ETHEL BECK: Hello, I’m Ethel Beck and I live here in Eagle. Ethel Beck shǫzrèʼ.

BERTHA ULVI: Shǫzrèʼ Bertha Ulvi, Eagle tsʼänn jihchʼee. Juk drin Allan hèe trʼëdätrʼëtähʼyu’. I said, “My name is Bertha Ulvi. I live in Eagle, Alaska, and today we’re going to work with Allan.”

ALLAN HAYTON:  Gwiinzii! Hǫzǫǫ! Good, good. Nan yu’, Karma? How about you, Karma?

KARMA ULVI: Karma Ulvi shǫzrè. My name is Karma Ulvi. I live here in Eagle.

ALLAN HAYTON: Ants’a’ chan Karma Eagle gokwaiik’it khehkwaii nilii ts’a’ łyaa … And Karma is the Chief of Eagle village, and truly I’m very happy to have you here, the chief of Eagle village, you have a very busy schedule. I thank you for making your time available. You do tribal administration so you have a lot of hats you wear in the village. You also work on different language projects, and we’ll get to talk about those.

I’d like to share the screen to have a little preview of the Doyon Languages Online course that’s coming out soon. We worked on it in 2018 – 2019, and now it’s finally coming out, so it’s been a good while, and it was largely due to the pandemic. It’s affected all of our communities and all of the work we do. Here’s the conversation Unit Two, Lesson two.

View video:  

A. Hello, shäjee.A. Hello, my older sister.
B. Hello, shëjèww.B. Hello, my younger sister.
A. Dä̀wnöö ?A. Whatʼs the news?
B. Jàa Fairbanks, nihaa hǫzǫǫ.B. Here in Fairbanks, we are fine.
A. Hǫzǫǫ! Jàa Eagle chąą nihaa hǫzǫǫ.A. Good! Here in Eagle we are fine too.
B. Nitsǫǫ dä̀jįį ?B. What is our grandmother doing?
A. Nitsǫǫ ä̀ʼnëtlʼùʼ.A. Our grandmother is sewing.
B. Nitsěyy dä̀jįį ?B. What is our grandfather doing?
A. Nitsèyy trät dähʼįį.A. Our grandfather is getting wood.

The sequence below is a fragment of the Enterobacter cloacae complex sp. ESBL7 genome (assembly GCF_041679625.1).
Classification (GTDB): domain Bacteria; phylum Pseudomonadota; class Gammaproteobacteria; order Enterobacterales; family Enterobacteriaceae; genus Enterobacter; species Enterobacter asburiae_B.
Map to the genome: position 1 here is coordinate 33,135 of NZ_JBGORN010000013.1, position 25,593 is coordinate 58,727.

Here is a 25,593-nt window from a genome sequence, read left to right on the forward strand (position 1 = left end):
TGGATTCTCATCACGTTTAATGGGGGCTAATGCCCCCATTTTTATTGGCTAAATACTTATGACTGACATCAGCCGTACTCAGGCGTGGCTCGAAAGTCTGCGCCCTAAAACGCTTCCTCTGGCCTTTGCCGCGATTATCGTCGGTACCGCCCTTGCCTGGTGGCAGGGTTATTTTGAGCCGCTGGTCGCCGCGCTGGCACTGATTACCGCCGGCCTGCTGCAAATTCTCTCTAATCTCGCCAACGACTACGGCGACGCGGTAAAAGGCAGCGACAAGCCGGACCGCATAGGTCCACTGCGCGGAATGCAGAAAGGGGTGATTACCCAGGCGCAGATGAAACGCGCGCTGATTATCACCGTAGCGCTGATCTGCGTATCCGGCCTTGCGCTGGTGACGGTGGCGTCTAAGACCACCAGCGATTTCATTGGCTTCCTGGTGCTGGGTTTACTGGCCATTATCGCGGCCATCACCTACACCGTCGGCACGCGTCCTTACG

B. Huwäjit hǫzǫǫ ?B. Are they doing fine?
A. Ą̈hą̈̀ʼ, hùwäjit hǫzǫǫ.A. Yes, they are doing fine.
B. Mäsį̀ʼ, huwaa shòo ìhłįį.B. Thank you, I am happy for them
A. Shënchʼaa, huwaa shòo ìhłįį.A. Me too, I am happy for them.
B. Kʼä̀hòdhät kʼìghàʼ hǫzǫǫ hëhwëdèyy.B. By God(ʼs help), they are living fine.
A. Ą̈hą̈̀ʼ, tthʼeychaa hutʼèyy hònlįį.A. Yes, they are still strong.

ALLAN HAYTON: Ah, mahsi’. Thank you. Gosh, that was 2019. You were in Fairbanks and I remember that time we spent together working and had a lot of laughs and good conversation and recorded these videos and also some other lessons that were audio. I wanted to ask if you want to share a little bit about the Hän language and how you learned it and what it means to you.

ETHEL BECK:  How I learned it, is I start speaking Hän as a child, as a baby.

BERTHA ULVI:  In my family, we all had to learn as we were growing up, no other language was speaking in our home except our language, but sometime around non-Native we could speak a little English. But then my old grandma, she never speak English in her life. That’s all that we had. As kids, we had to learn our own language to speak to grandma.

ALLAN HAYTON:  That’s really beautiful. Karma, would you like to share where you’re at with your learning?

KARMA ULVI:  I’m just spending time with these ladies, working on language materials, and I consider myself a language learner. So I have a lot to learn, but I’m catching on how sentence structure and pronunciation is, so I’m starting to get how to speak more and words are becoming more familiar to me. So I’m still learning.